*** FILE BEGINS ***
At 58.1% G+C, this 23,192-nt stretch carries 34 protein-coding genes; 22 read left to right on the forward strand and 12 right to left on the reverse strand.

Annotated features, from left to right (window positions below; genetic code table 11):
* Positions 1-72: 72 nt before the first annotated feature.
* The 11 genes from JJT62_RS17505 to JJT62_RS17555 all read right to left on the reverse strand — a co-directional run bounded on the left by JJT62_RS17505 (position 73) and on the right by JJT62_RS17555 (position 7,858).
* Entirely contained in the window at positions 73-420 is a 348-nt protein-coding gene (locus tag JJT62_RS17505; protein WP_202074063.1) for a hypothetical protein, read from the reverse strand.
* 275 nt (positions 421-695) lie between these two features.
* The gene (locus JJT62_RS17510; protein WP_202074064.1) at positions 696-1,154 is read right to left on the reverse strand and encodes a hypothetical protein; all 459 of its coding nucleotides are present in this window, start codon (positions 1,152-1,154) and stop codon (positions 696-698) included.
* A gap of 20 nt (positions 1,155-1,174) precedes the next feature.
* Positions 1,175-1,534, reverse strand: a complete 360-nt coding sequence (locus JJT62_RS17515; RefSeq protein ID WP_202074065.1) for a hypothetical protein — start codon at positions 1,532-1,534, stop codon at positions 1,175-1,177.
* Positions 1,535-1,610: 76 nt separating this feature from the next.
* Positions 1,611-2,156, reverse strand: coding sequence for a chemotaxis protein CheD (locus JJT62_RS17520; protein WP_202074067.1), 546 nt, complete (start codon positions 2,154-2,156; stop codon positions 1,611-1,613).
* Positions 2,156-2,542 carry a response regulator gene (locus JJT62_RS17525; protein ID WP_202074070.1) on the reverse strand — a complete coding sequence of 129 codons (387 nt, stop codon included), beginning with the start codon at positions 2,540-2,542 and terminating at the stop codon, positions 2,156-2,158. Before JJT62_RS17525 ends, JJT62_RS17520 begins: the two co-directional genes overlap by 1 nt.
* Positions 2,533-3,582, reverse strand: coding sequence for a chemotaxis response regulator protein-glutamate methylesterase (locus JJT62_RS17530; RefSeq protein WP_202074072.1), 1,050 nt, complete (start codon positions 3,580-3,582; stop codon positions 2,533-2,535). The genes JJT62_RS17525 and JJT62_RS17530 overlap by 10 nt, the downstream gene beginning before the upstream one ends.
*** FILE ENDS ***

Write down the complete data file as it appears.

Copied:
At 58.1% G+C, this 23,192-nt stretch carries 34 protein-coding genes; 22 read left to right on the forward strand and 12 right to left on the reverse strand.

Annotated features, from left to right (window positions below; genetic code table 11):
* Positions 1-72: 72 nt before the first annotated feature.
* The 11 genes from JJT62_RS17505 to JJT62_RS17555 all read right to left on the reverse strand — a co-directional run bounded on the left by JJT62_RS17505 (position 73) and on the right by JJT62_RS17555 (position 7,858).
* Entirely contained in the window at positions 73-420 is a 348-nt protein-coding gene (locus tag JJT62_RS17505; protein WP_202074063.1) for a hypothetical protein, read from the reverse strand.
* 275 nt (positions 421-695) lie between these two features.
* The gene (locus JJT62_RS17510; protein WP_202074064.1) at positions 696-1,154 is read right to left on the reverse strand and encodes a hypothetical protein; all 459 of its coding nucleotides are present in this window, start codon (positions 1,152-1,154) and stop codon (positions 696-698) included.
* A gap of 20 nt (positions 1,155-1,174) precedes the next feature.
* Positions 1,175-1,534, reverse strand: a complete 360-nt coding sequence (locus JJT62_RS17515; RefSeq protein ID WP_202074065.1) for a hypothetical protein — start codon at positions 1,532-1,534, stop codon at positions 1,175-1,177.
* Positions 1,535-1,610: 76 nt separating this feature from the next.
* Positions 1,611-2,156, reverse strand: coding sequence for a chemotaxis protein CheD (locus JJT62_RS17520; protein WP_202074067.1), 546 nt, complete (start codon positions 2,154-2,156; stop codon positions 1,611-1,613).
* Positions 2,156-2,542 carry a response regulator gene (locus JJT62_RS17525; protein ID WP_202074070.1) on the reverse strand — a complete coding sequence of 129 codons (387 nt, stop codon included), beginning with the start codon at positions 2,540-2,542 and terminating at the stop codon, positions 2,156-2,158. Before JJT62_RS17525 ends, JJT62_RS17520 begins: the two co-directional genes overlap by 1 nt.
* Positions 2,533-3,582, reverse strand: coding sequence for a chemotaxis response regulator protein-glutamate methylesterase (locus JJT62_RS17530; RefSeq protein WP_202074072.1), 1,050 nt, complete (start codon positions 3,580-3,582; stop codon positions 2,533-2,535). The genes JJT62_RS17525 and JJT62_RS17530 overlap by 10 nt, the downstream gene beginning before the upstream one ends.